Article 5 of 6 on Studying the Moon
Good-Good, Good Librations
Whether we observe a full moon or a crescent moon with earthshine we can only see 50% of the moon’s surface at one time. However three principle (one might say good) orbital motions of the moon and earth allow observers to glimpse about 59% of the Moon's surface over time. In other words these motions, called librations, allow us to see surface detail on the far side of the moon. Such features include the eastern mountain crests or concentric ripples of the Eastern Impact Basin (Orientale), and views of polar craters we now know contain water ice.
1) Longitudinal Libration: The synchronous rotation that keeps the same face of the moon turned toward the earth is only true on average because the moon's orbit in not circular but eccentric. Hence the moon's rotation sometimes leads and sometimes lags its orbital position. When the moon is at its perigee, its rotation is slower than its orbital motion, and this allows us to see up to 8º of longitude of its eastern (right) far side. Conversely, when the moon reaches its apogee, its rotation is faster than its orbital motion and this reveals 8º of longitude of its western (left) far side.
2) Libration in latitude is a consequence of the moon's axis of rotation being slightly inclined to the normal to the plane of its orbit around earth. This tilt (about 6.5°) allows an observer to see a little more of the north polar region, and half a month later, see a little more of the southern polar region.
3) Diurnal libration: An observer at the equator who observes the moon throughout the night moves laterally by one earth diameter. This gives rise to a diurnal libration, which allows the person to view about an additional 1° worth of lunar longitude. Similarly, observers sharing data at both poles of the earth would be able to see about 1° of libration in latitude.
Eking out the extra 9% surface edge detail from the above effects is not easy. For some limb objects like Orientale, the planetary equivalent might be trying to positively identify clouds at the edge of Mars. Be careful of fooling yourself into believing your seeing something your not. Nevertheless, beginner lunar observers who check out limb detail on consecutive nights and at their favorite phases quickly discover these librations and readily appreciate them. After all, one of the best rewards of amateur astronomy is discovery at the eyepiece. Excellent objects to watch on consecutive nights are Mare Humboldtianum (found at “1 o’clock” on the edge of the Moon’s disc) and Mare Marginis with Mare Smythii (2:30-3:00 o’clock on edge of the Moon’s disc). The latter are southeast of Mare Crisium.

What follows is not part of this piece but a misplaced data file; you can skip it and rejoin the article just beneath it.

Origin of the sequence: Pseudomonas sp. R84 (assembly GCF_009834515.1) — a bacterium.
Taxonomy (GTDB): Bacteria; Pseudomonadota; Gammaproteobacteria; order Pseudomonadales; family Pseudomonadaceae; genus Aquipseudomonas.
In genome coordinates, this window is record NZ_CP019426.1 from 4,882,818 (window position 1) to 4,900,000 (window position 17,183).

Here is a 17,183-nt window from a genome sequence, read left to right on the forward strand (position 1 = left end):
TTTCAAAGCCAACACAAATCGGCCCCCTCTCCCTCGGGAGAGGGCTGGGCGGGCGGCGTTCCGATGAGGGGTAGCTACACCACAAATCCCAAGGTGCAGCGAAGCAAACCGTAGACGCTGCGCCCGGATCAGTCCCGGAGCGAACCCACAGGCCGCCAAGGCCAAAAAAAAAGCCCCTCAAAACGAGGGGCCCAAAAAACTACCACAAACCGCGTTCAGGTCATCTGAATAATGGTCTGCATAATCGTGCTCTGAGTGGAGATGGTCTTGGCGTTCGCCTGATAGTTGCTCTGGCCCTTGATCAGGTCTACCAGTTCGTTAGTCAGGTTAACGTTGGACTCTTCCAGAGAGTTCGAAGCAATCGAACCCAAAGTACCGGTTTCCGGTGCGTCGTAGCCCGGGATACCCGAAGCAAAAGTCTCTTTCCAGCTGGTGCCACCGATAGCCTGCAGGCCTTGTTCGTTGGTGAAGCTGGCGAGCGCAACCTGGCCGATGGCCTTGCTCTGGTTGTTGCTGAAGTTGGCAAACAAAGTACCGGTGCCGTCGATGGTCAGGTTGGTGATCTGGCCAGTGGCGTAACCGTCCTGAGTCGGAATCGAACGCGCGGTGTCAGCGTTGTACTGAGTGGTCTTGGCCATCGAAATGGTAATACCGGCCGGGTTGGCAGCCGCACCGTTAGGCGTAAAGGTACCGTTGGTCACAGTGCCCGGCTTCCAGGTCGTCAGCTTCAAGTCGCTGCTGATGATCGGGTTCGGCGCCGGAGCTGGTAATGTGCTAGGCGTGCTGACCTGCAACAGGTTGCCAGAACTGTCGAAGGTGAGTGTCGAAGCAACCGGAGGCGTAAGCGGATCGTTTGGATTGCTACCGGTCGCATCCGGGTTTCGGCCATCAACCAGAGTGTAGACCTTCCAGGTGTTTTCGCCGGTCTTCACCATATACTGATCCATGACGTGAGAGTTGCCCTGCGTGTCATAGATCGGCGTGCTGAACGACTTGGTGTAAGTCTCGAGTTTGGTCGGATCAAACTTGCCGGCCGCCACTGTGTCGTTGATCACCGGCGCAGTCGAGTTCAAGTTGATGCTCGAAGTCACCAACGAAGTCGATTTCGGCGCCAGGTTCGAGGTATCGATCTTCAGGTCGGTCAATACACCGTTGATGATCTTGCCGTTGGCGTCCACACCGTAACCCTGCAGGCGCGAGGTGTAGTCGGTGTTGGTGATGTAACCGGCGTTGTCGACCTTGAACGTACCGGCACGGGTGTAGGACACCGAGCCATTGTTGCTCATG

In VLA (Virtual Moon Atlas), one can see the point of maximum libration for a given night by checking the box found in the Display tab of the Configuration menu. Doing this displays a red arrow at some point around the moon. Then, as one clicks forward the hour “>” or day “>>” buttons under the Ephemeris tab, one can see this libration pointer move around the moon and change in size to indicate the location and magnitude of libration. Try this for the limb objects just described and you’ll see when the good times are to watch them. If you discover a libration you like, keep an eye out for the anitpode libration to show up on the diametric opposite side a half month later or earlier. This is a particularly a good observing plan for the poles. Look for the times the north pole craters are visible and a half a month later south pole craters like Cabeus should be observable.
Located at the antipode of Mare Marginis is Mare Orientale at the center of Orientale Basin. Mare Orientale is an elongated patch of dark mare material on the extreme western edge of the Moon. Nearby are two other elongated patches of dark material, Autumni and Veris, and two mountain ranges Cordillera and Rook.
The Lunar Orbiter image shows what William K. Hartmann projected in the 1960’s: That Oriantale is in fact a large and relatively fresh impact basin. It’s surface ripples well preserved or frozen as concentric mountain rings around a central sea of lava. The diameter of this basin out to the Cordillera Mountains is 930 kilometers. The impact is believed to be post Imbrian (about 3.2 billion years ago) making it likely the youngest basin on the moon.
The best time to view the basin is before sunrise (or night before) as indicated in the table below. Libration in longitude close to -8º are in theory best for viewing the most of Orientale but one needs to account for observing while it is still dark and at best sun angles and these times will not necessarily fall at maximum libration. High sun angle around full moon gives the best contrast of the mare regions against the surrounding highlands while grazing sun angles (and here you want to observe right before sunrise) give the best relief of the highland mountains Cordillera and Rook. So take the time to look over nights and set your alarm clock for the mornings. Good observing and I will be out there with you.